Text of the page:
The shopping habits of consumers living under lockdown and concerned about the coronavirus pandemic are leading to some healthy-eating trends “being put on the back-burner”, according to new research from GlobalData.
Pantry-loading, or stockpiling, has led to higher demand for what GlobalData terms the “new essentials”, which in the FMCG sectors has led to a spike in interest in foods and beverages offering “indulgence and comfort”, the London-based data and analytics company said.
Carmen Bryan, a consumer analyst at GlobalData, said a survey of consumers the firm conducted this week showed 83% of global consumers said they are “quite/extremely concerned” by Covid-19, with a further 62% expecting the situation to worsen in their respective countries.
“As a result, we are living in an anxiety economy, with stress and uncertainty significantly influencing consumers purchasing choices. Sales of alcohol, snack foods and tobacco have all increased, with companies such as Nestle seeing strong demand for their snack lines,” Bryan said.
Nevertheless, Bryan expects consumer interest in health and wellness to return when the coronavirus crisis eases, with government initiatives also helping a rebound in demand for healthier fare.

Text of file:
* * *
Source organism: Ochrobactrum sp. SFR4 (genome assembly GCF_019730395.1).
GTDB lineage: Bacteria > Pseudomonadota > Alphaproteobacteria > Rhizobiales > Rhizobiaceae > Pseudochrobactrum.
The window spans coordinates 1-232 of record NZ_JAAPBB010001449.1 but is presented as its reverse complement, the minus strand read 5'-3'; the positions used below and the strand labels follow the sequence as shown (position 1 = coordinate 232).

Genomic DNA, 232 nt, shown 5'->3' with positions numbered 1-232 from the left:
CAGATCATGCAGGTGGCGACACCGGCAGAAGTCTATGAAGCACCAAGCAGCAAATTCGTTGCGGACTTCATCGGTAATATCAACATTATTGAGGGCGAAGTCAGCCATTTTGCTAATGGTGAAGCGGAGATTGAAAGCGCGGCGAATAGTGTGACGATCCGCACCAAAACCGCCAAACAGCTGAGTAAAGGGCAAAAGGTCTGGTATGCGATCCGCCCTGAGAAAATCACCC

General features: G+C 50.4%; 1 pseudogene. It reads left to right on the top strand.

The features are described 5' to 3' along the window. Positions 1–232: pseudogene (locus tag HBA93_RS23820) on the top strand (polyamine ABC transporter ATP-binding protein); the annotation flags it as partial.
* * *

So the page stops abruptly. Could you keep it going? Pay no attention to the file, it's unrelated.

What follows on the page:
“While health consciousness appears to have taken a backseat for some consumers, it is likely to rebound in force, backed by consumer demand, government programmes and new product launches that will drive one another in an almost circular economy – brands should take this slowdown to reassess their product lines, and innovate for the long-term, targeting the vices consumers have garnered over the course of quarantining with ‘healthy’ comfort foods,” she argued.
“The post-Covid-19 scenario may see a second wave of government-endorsed health initiatives, new-and-improved nutritious food labelling, and increased online campaigns geared at informing and encouraging healthy lifestyles. Manufacturers should prepare for a new health craze, as consumers look for products that satisfy their desire for guilt-free eating.”